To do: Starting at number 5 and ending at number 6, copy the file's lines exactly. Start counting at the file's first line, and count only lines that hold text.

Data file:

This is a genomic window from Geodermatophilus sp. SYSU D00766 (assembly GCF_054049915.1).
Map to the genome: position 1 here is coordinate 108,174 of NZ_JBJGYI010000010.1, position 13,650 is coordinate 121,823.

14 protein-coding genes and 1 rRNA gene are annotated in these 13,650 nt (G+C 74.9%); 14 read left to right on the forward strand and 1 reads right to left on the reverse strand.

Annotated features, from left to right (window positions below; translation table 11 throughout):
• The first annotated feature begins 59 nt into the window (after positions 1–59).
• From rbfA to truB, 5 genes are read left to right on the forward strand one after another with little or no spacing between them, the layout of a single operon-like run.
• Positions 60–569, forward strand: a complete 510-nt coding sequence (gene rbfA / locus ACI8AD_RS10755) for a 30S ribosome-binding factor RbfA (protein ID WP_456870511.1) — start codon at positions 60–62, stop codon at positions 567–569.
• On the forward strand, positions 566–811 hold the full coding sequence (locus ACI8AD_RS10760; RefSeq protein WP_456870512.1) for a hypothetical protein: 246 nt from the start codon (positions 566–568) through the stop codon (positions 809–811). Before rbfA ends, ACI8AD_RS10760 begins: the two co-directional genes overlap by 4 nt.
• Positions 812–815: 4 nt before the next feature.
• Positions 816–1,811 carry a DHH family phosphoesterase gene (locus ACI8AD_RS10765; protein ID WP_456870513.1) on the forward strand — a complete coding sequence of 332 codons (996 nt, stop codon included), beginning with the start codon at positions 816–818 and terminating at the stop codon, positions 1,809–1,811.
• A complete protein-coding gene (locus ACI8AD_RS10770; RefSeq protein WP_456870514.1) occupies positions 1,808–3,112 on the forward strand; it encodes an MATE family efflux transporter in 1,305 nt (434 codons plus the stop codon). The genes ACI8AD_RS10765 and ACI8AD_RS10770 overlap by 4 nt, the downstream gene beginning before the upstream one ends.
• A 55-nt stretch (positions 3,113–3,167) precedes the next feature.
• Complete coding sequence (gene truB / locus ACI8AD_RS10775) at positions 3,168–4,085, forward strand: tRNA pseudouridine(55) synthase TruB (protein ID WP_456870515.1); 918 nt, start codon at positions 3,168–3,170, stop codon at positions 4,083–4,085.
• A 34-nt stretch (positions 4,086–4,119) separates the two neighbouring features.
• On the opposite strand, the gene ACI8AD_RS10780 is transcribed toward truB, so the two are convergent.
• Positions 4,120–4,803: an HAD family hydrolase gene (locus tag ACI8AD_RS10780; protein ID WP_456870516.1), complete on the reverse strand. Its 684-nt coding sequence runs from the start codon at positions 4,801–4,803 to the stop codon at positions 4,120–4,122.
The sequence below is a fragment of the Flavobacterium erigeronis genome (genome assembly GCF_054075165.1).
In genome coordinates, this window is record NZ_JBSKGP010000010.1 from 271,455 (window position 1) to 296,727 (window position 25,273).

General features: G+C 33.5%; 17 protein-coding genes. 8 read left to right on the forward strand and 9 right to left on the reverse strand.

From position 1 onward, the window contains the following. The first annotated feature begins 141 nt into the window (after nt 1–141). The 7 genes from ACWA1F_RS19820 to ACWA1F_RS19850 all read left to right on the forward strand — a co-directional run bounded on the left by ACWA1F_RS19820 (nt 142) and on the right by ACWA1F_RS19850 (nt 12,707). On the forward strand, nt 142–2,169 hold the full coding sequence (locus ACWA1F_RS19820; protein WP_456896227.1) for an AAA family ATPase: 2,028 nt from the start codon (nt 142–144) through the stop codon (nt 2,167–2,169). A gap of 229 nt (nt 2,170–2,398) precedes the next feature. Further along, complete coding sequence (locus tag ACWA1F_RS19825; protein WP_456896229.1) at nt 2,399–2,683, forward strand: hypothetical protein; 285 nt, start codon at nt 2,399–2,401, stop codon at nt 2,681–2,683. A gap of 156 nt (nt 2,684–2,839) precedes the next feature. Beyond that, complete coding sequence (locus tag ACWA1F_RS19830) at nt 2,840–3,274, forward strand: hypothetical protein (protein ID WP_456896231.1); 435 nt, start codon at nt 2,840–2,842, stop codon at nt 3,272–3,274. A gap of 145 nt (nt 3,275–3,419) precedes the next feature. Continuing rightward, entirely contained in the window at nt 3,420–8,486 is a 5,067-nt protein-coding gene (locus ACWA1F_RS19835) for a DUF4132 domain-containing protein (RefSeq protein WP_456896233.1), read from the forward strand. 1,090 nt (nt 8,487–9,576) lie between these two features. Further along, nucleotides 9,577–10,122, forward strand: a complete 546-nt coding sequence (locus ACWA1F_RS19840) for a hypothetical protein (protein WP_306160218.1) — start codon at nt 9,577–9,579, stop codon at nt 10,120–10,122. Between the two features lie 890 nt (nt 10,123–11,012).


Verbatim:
• The first annotated feature begins 59 nt into the window (after positions 1–59).
• From rbfA to truB, 5 genes are read left to right on the forward strand one after another with little or no spacing between them, the layout of a single operon-like run.